Ligon Duncan on the Non-Negotiables of the Gospel

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  • Friday, July 20, 2007

    A Great Deception in the 21st Century

    One thing to notice in religious debate today is how some in the name of "tolerance" or the pretense of "community/dialogue" are actually hiding behind deception by which they not only seek to disguise their own intentions but also to avoid confrontation with the truth ... the gospel truth.

    Recently, I've noticed statements on the part of unbelievers (one an agnostic, another a "pluralistic Hindu) in dialogue (/debate) with Christians such as:

    ..."I appreciate the fact that you are nice to me. Please don't change." Another stated "I am very much impressed by you. My hats are off for being very COOL and not getting angry when you write your theories about God and salvation."

    What's interesting is that in both cases, while the debate began on this note, as soon as the debate advanced to include anything related to the exclusive nature and demands of the gospel, ... the attitude and tone of those who previously had set such a "high" value on relationship and tolerance changed, and eventually, even within a few exchanges, the unbelievers came to admit themselves their intent neither was nor had been to engage in mutual dialoge, but to attempt to prove the Christian and his position wrong (if that were possible). Note - They did this by false pretense, or by suggesting & setting forth a facade by which the Christian, if unaware or undiscerning, might be deceived (be or become preconditioned) to either make allowances he otherwise wouldn't or shouldn't make, or find himself in a position having offered himself as a sheep before a hungry wolf. (Does "Little Red Riding Hood" come to mind?)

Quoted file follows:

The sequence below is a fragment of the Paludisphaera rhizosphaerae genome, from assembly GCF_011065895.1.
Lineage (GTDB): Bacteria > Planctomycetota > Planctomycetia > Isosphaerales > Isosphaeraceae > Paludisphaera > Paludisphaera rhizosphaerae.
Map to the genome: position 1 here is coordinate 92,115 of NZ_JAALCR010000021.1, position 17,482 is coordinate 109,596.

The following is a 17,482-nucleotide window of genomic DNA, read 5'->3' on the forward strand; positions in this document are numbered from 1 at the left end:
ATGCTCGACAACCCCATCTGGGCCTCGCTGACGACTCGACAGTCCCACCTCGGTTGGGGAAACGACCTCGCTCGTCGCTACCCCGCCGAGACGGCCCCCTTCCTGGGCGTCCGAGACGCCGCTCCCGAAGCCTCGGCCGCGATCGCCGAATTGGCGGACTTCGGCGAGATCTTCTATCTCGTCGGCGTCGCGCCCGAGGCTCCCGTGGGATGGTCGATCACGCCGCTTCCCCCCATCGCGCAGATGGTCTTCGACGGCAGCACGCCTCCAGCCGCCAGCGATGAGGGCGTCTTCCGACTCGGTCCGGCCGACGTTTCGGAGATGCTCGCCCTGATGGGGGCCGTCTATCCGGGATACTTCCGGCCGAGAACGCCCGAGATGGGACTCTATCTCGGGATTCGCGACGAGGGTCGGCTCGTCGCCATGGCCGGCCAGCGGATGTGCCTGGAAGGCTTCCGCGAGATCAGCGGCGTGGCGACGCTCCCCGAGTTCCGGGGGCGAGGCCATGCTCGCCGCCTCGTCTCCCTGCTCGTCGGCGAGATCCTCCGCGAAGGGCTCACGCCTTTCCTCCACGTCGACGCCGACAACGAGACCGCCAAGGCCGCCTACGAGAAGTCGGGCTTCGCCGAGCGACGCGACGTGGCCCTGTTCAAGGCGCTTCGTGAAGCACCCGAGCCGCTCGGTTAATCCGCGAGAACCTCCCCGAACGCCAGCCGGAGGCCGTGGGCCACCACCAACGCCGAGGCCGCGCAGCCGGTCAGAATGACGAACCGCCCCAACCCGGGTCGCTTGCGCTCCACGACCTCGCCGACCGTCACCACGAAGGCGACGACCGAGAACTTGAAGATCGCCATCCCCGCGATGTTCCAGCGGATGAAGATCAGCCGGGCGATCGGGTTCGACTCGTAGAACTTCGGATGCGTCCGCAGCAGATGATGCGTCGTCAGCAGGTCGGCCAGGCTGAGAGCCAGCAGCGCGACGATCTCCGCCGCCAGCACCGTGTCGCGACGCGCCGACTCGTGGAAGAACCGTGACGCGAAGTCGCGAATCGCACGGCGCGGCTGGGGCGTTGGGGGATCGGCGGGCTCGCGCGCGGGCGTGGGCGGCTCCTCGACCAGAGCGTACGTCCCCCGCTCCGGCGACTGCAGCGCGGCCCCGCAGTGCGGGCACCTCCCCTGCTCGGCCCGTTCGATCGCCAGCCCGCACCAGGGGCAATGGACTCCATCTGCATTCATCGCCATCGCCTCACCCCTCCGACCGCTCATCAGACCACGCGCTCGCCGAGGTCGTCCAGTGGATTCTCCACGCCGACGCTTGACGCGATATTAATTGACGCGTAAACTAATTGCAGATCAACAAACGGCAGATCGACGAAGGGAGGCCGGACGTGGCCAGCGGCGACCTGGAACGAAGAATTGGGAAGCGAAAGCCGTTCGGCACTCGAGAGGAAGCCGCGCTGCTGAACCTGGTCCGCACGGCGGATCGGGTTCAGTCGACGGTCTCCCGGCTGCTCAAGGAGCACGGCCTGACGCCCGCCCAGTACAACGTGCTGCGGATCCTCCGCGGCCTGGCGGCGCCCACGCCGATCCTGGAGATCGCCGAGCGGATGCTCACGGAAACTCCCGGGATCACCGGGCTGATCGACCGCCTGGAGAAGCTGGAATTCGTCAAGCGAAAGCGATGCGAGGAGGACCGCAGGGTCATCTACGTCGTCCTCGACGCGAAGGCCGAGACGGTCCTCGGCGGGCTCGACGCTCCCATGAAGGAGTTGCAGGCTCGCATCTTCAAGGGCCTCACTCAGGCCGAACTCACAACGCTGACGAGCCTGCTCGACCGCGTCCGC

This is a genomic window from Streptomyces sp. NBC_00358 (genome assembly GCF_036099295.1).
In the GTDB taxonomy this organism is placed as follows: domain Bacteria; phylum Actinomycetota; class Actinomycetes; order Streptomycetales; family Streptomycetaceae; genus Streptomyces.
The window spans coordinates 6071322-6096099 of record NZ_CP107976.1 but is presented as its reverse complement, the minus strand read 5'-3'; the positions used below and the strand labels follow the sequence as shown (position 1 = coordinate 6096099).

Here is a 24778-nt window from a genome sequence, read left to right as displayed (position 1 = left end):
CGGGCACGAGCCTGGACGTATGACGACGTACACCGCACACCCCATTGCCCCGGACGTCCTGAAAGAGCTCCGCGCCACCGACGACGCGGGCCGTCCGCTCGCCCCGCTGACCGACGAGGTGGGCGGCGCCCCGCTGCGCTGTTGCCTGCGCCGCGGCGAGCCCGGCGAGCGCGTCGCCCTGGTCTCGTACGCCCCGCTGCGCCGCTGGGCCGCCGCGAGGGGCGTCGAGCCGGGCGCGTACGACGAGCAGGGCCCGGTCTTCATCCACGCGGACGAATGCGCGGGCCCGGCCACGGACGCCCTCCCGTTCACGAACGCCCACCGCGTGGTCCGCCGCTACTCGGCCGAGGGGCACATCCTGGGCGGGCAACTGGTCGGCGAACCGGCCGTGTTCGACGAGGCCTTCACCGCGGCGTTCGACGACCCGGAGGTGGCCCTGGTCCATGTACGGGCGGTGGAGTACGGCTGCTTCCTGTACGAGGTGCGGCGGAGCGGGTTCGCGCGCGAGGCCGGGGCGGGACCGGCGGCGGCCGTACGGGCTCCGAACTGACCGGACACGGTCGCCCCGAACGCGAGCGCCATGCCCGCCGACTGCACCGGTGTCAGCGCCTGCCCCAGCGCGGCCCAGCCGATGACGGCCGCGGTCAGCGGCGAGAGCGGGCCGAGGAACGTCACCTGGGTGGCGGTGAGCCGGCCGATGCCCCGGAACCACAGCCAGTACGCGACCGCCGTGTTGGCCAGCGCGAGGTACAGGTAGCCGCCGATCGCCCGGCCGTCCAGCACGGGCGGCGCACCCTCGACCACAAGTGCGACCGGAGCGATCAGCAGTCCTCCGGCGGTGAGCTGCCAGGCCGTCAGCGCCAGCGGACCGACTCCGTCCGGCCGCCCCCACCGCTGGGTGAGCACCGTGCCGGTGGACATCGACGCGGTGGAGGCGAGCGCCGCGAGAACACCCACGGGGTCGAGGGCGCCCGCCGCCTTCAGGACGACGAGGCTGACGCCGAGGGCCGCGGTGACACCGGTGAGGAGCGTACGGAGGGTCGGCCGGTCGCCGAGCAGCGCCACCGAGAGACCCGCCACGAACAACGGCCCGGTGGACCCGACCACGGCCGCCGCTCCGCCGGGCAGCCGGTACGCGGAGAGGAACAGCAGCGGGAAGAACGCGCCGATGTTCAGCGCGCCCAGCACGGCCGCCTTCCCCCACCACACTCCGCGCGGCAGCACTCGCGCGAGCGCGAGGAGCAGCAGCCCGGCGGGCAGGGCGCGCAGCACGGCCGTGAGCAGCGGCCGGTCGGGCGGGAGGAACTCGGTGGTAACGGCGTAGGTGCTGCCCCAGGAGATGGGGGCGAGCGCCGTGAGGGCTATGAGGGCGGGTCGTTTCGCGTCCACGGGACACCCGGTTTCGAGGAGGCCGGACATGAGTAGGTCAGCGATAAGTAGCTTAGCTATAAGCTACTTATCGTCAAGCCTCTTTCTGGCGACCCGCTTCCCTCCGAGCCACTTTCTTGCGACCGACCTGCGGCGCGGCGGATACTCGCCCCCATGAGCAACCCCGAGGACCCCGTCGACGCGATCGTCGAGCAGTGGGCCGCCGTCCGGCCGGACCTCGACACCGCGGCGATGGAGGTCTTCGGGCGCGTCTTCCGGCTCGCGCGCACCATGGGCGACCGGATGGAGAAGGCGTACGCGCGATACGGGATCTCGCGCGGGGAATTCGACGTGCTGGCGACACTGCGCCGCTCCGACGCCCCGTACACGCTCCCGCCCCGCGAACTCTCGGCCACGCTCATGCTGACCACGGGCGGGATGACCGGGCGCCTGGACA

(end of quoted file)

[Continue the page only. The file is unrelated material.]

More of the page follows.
This should not surprise us in a day where emerging principles seem to set community, fellowship and dialogue in the forefront over and against doctrine and orthodoxy. It appears one method of the enemy is to CAPITALIZE on this stage of relationship and gospel proclamation, so as not only to deceive believers, and catch them off guard, but so as to enable unbelievers to avoid the truth and demands of the gospel, which reveal the nature, intentions and persuasions of their hearts.

    My point is simply this:
    Christian apologists, DO NOT BE MISLED or DECEIVED by such statements!

    1. Anytime you see such statements, be mindful that the unbeliever may be hiding behind deception. Note: moving fairly quickly to the gospel and exclusive claims of Christ willl reveal whether this is a facade or not.

    2. Remember that much time can be spent under this pretense arguing with individuals regarding details when the other person is not interested in what you have to say. Better to deal with them and bring them to the issues of the gospel and of accepting or rejecting Christ than spend endless time answering their questions when we can be ministering to others. (Note - this is not to suggest that even those who hide behind this facade don't need Christ, but it's better to be aware when deciding upon the commitment of your time.)

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